Root account option #1: Enter the following from a terminal:

$ dsenableroot

You’ll be prompted for your (current) password, as well as the new root password.

Root account, option #2: Enter the following from a terminal:

$ sudo passwd

You’ll be prompted for the same series of passwords as above.

Root account, option #3: Follow the steps below:

- Start the Directory Utility application (/Applications/Utilities/Directory Utility)
- Click the lock icon in the lower left corner (to unlock it)
- From the Edit menu (across the top of screen), select Enable Root User

To wrap up this post I was planning to show you how the login window changes when a root account is enabled. Unlike other accounts on your system where a name is typically displayed as one of the login options, the root account is not listed as one of the options (for security reasons).

However, getting a screenshot of the login screen is a considerable feat. This is a great segue to a post coming next week where I’ll show the tricks that I tried for capturing the elusive login screen and I will pose an intriguing challenge for you…

May 7, 2008

Dashcode 2, Beta

If you are interested in working with the next beta of Dashcode, although there is no public announcement of the beta, it is available, read on for the details…

If you are not familiar with Dashcode, it’s a development tool created by Apple for building Dashboard widgets. The 1.0x release was bundled with Leopard. Dashcode is an impressive application, with drag-n-drop support and a no-coding option for creating a widget. Of course, as with any “no coding required” statement there is the unstated disclaimer that there are limitations on how far you can take a widget without digging into some code. And on that note, Dashcode offers excellent support for both writing and debugging code that make up a widget (CSS, HTML and JavaScript).

To give you an idea of what you can do with Dashcode, the widget below is an RSS feed of this blog that was created with version 1.0x.

You can try Dashcode 1.0 if you are running Leopard by installing the developer tools on the Leopard install DVD.

Interested to try the 2.0 Beta? There isn’t a download solely for Dashcode, however, if you download the iPhone SDK, Dashcode is one of many tools included in the download. If you do not have an Apple ID, follow the link near the bottom of this page to download the iPhone SDK, where you’ll find an option to create an ID.

Important note: if you import a 1.0 project into the beta, be aware that you might be able to work in the project with 1.0 if you save the project. To get around this, save any imported project with a new name (and/or location). An additional suggestion is to install the iPhone SDK in a different directory than the default /Developer. I opted to install the beta into /Developer/Beta such that I can use both versions of the tools.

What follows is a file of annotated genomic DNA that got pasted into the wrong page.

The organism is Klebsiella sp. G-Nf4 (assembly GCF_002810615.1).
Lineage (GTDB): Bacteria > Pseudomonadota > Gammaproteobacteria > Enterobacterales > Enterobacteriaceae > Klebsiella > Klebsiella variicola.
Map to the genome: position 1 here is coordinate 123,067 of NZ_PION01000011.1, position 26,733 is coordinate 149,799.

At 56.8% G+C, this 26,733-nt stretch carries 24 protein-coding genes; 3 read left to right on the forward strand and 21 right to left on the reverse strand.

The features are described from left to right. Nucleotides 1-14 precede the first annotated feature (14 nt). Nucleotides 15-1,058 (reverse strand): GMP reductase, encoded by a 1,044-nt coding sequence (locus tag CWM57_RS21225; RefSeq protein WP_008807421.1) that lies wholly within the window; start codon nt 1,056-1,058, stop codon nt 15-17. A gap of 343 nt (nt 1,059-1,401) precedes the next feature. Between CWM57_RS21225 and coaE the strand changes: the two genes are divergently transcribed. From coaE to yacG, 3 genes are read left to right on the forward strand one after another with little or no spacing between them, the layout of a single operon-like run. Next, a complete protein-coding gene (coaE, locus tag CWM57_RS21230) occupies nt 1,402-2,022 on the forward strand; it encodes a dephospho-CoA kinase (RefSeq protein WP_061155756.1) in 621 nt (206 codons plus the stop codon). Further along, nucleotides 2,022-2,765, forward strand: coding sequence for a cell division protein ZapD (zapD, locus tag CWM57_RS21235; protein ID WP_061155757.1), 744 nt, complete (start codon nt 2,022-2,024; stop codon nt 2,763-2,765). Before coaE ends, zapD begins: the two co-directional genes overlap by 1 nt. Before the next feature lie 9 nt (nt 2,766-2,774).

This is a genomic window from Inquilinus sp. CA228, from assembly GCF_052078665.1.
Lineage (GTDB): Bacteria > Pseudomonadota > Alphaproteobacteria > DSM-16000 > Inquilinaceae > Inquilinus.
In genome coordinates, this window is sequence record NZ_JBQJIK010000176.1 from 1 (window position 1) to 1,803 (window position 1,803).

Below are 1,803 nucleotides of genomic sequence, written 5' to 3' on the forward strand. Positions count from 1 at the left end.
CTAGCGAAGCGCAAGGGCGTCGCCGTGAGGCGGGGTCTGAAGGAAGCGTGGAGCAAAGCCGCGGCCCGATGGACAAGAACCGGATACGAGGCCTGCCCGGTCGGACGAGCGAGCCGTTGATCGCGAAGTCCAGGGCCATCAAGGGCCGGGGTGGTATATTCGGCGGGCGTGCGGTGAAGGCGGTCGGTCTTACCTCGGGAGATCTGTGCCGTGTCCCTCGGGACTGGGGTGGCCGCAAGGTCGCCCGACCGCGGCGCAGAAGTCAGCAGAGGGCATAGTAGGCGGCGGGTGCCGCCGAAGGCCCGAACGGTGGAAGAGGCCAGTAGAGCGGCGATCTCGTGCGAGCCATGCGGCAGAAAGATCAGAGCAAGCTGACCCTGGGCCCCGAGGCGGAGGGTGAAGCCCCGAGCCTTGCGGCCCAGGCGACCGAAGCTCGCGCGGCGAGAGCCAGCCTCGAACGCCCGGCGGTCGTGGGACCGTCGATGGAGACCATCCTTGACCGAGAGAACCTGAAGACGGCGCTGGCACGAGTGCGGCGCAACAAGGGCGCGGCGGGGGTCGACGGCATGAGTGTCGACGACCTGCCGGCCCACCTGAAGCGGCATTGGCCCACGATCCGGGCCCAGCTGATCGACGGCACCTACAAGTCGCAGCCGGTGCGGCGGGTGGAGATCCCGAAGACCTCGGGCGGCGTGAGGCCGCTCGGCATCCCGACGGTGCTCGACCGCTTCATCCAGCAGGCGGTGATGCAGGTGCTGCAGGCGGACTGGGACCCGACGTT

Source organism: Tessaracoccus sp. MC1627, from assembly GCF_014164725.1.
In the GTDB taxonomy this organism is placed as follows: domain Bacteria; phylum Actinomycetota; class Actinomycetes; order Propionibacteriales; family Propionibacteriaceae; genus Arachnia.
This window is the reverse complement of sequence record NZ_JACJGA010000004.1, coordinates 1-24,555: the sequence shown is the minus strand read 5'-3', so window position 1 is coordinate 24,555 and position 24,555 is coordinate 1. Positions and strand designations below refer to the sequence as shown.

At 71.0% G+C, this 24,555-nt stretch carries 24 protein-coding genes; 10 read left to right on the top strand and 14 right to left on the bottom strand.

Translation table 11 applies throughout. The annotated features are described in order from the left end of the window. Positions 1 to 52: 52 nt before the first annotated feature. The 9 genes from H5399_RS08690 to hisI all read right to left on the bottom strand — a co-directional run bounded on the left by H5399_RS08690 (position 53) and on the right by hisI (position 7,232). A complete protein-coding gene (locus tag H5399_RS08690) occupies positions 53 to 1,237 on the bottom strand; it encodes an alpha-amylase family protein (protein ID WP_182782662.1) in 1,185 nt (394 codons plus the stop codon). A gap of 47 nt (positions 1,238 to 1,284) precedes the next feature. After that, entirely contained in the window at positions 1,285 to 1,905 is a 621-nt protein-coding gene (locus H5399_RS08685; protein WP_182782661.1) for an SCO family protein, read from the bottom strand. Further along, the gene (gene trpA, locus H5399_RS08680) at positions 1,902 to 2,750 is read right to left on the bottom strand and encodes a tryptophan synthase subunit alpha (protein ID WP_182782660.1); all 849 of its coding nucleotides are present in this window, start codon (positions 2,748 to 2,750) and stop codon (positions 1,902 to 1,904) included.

In a screencast to follow, I’ll show you how I created the widget above with Dashcode 1.0.

May 6, 2008

Converting Images Types

I continue to find the Preview application to be a handy little tool. It’s not that Preview supports an enormous feature set for working with images, as much as each time over the last few months that I’ve look to the Previewer to help me out, it did.

The first time this came about I simply needed to resize an image to post on this blog – from the Tools menu, click Adjust Size and save the file, that’s it, done (and of course it can preserve the aspect ratio). My most recent encounter was when I needed to convert a file type from JPG to GIF. Again, a few clicks and it’s done – open an image, from the file menu choose the Save As option and from the dialog box select the image type. The figure below shows the supported file types; notice you can even save an image as a PDF.

By no means a full-fledged image editing program, and never intended to be, Previewer is still much more than its name suggests.

May 5, 2008

Google App Engine, Free Preview

Google App Engine provides an opportunity to leverage Google’s infrastructure for server side web applications. The platform is built on a Python runtime, includes persistent storage as well as the capability to integrate with existing Google applications (think Google Maps, Gmail…).

The App Engine SDK is an open source project that is hosted on Google code, you can can access the project here. A download of the SDK is available for Mac here.

The App Engine SDK includes a web-server application that provides a means to emulate the App Engine services from within a local development environment. Once deployed, applications can be hosted on the appspot.com domain, or your own domain.

The video below is a good introduction to Google App Engine from a recent CampFire One event:

One of the more intriguing aspects to services like the Google App Engine is that you focus on the application, not the hosting/scaling. Should you build a killer app, your focus still lies on the application itself, not on how to massively scale (which would be a good problem to have). From the App Engine homepage

This is a PREVIEW RELEASE of Google App Engine. For now, account registrations are limited to the first 10,000 developers, and applications are restricted to the free account limits.

Hurry and give it a go…